Adrian Peterson needs more patience as he adapts to Redskins

Redskins' offense looks primed vs. Packers (0:35)

NFL Live's Tedy Bruschi and Charles Woodson explain their picks for the Week 3 game between the Redskins and Packers. (0:35)

ASHBURN, Va. -- In his first game with the Washington Redskins, Adrian Peterson flashed shades of his glory days, such as making a jump cut in the hole and finding lanes with his vision against the Arizona Cardinals.

In his second game, Peterson didn’t do much of anything. Against the Indianapolis Colts, jump cuts to avoid danger only led to more danger. And the holes were hard to see. Other times he was too impatient, running into clogged alleys.

Some of it is a function of Peterson still adjusting to the Redskins, not to mention running more out of a shotgun formation, which has been an area of criticism with his running style in the past.

In Week 1, Peterson rushed for 96 yards on 26 carries. But in Week 2 against the Colts, Peterson finished with 20 yards on 11 rushes. Peterson managed only 0.64 yards before contact, according to ESPN Stats & Information research -- a sign of how much penetration his blockers allowed, but also a little nod toward his impatience.

Sunday’s opponent, the Green Bay Packers, rank 24th in the league in rushing yards per carry, allowing an average of 4.6 yards. They are 18th in rushing yards allowed. Green Bay struggled against the run in the opener against Chicago (139 yards) but was better in Week 2 vs. Minnesota (68 yards).

“It’s just getting a rhythm,” Peterson said. “The defense we played last week had some big guys, but they were extremely athletic. The guys we face this week, they’re athletic as well, but not as athletic as the Colts.”

Green Bay also uses a front similar to what Peterson sees in practice with the Redskins. The Colts beat the Redskins by confusing them along the front, but the Packers likely won’t. That could help.

But Peterson is still adapting to the Redskins after being here for only one month. However, it's not as if every failed run stems from his newness to the team. Too often against the Colts there were plays on which he had little chance for success because the defense had too much penetration into the backfield.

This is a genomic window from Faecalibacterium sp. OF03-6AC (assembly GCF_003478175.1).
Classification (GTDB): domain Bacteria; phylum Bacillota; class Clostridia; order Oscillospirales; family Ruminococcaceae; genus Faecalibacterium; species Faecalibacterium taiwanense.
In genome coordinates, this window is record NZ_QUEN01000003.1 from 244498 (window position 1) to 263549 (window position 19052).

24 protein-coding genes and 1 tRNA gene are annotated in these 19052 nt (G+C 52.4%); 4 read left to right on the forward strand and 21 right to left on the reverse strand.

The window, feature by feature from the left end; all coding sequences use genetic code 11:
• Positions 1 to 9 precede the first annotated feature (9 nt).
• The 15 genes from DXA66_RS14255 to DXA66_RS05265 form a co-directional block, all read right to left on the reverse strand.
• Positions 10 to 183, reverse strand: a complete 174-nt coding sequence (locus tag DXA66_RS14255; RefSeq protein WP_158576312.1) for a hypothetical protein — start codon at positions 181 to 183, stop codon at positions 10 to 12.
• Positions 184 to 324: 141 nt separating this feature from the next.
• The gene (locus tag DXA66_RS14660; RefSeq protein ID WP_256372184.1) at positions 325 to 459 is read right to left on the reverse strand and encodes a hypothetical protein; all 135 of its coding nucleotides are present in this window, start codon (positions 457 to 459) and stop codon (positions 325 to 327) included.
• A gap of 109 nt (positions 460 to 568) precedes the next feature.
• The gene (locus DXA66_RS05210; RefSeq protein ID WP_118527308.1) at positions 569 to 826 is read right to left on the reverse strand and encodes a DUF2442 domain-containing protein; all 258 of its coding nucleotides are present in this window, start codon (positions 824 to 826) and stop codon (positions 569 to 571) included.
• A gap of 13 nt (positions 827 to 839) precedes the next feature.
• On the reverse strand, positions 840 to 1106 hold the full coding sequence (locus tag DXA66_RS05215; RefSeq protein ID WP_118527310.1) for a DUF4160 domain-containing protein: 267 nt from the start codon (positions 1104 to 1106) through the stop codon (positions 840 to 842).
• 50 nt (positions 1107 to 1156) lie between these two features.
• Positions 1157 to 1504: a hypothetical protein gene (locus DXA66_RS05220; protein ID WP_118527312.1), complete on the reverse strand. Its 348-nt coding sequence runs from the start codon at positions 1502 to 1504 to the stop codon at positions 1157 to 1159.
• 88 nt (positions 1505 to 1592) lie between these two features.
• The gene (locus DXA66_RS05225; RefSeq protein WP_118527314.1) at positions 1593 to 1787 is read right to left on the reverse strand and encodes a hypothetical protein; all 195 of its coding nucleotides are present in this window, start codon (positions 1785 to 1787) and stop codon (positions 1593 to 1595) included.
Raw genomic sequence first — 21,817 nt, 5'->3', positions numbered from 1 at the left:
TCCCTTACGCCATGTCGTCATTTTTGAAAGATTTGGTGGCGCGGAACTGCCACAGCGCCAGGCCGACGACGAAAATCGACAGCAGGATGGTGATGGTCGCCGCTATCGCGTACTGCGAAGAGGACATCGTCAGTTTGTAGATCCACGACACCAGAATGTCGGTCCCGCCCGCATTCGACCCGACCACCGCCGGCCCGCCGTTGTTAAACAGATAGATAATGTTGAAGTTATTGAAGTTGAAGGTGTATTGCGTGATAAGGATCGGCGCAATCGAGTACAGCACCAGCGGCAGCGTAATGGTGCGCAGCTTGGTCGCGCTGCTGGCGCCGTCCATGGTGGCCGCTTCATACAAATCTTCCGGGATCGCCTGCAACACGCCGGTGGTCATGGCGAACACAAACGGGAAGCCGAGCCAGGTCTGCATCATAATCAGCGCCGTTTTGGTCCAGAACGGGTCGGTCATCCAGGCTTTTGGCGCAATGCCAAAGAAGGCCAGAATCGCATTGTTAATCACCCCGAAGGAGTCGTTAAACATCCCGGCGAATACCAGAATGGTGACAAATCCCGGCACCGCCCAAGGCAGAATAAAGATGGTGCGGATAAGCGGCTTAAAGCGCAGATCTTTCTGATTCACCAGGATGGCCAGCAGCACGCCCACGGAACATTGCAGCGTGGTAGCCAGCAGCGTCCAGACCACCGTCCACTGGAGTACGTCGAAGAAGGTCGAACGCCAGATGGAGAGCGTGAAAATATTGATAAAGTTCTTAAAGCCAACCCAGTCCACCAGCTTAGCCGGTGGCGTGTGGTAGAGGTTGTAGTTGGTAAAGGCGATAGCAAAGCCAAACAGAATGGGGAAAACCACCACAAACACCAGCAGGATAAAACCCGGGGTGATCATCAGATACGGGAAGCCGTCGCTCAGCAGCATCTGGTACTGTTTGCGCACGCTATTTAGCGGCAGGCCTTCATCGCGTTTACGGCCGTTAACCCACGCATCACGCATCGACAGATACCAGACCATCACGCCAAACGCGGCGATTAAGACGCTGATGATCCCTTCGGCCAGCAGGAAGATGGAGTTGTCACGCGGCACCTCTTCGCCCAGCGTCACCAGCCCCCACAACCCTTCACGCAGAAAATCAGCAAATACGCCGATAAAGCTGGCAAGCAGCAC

Peterson admits he must be more patient, especially out of the shotgun. On his first carry out of the shotgun Sunday, he sprinted immediately on his path, following pulling guard Shawn Lauvao. But he was tight on Lauvao’s heels, and because he went so fast, nothing had yet opened up and the linebackers didn’t have to commit one way or another. No room meant no yards.

“It’s just being slower, so if it’s a gun run and it’s an outside zone, instead of being three-quarter speed, I slow it down to two-quarters and give the line time, or seeing the defensive line might flash backside,” Peterson said. “Me being patient, I can see that. Instead of being ahead of the play, now they’re pressing to the inside and forcing that cutback.”

That play also points out what running-backs coach Randy Jordan said Peterson is adapting to: not being hurried by backside pressure, trusting that the linemen will wall it off.

“If you get penetration, the first instinct of a running back, what they want to do is get up the field because they want to salvage the play,” Jordan said. “When pullers occur, you definitely have to be more patient. When it’s just a wide zone run, it’s just you. So you have to make the decision when to put your foot in the ground [and cut]. If you don’t have a lot of patience, you’re behind everything and maybe [the defenders] get reached, but you don’t want to continue to go because you feel like, 'Oh s---, I want to put my foot in the ground,' and now all of a sudden they’re able to fall back and make the play.”

In his career, Peterson has been a north-south runner who likes to power through the middle and use his vision and jump cuts to make plays. In a shotgun, he must run east-west first and be patient enough to let a lane open.

In this offense, the Redskins want to use him on some gun plays, taking advantage of run-pass option possibilities. That’s a key part of the offense with quarterback Alex Smith. That’s what they used on Peterson’s 17-yard carry out of the gun against Arizona in the opener. But on that play, receiver Paul Richardson motioned to the right, where two receivers already were stationed, for a possible bubble screen. That froze the back side of the defense and created openings the other way for Peterson.

“You get guys moving and taking guys out of the box. That’s what I like about it,” Peterson said. “It just takes a different mindset and you have to let things develop because you’re not coming downhill.”

The Redskins will continue to feature Peterson with Smith under center; of his 37 runs this season, 27 have been in this look. He’s averaging 3.3 yards in plays that begin under center, and part of that stems from poor blocking Sunday.

"He's going to be fine," Redskins coach Jay Gruden said. "He's a Hall of Fame back and the more he sees, the better he will get."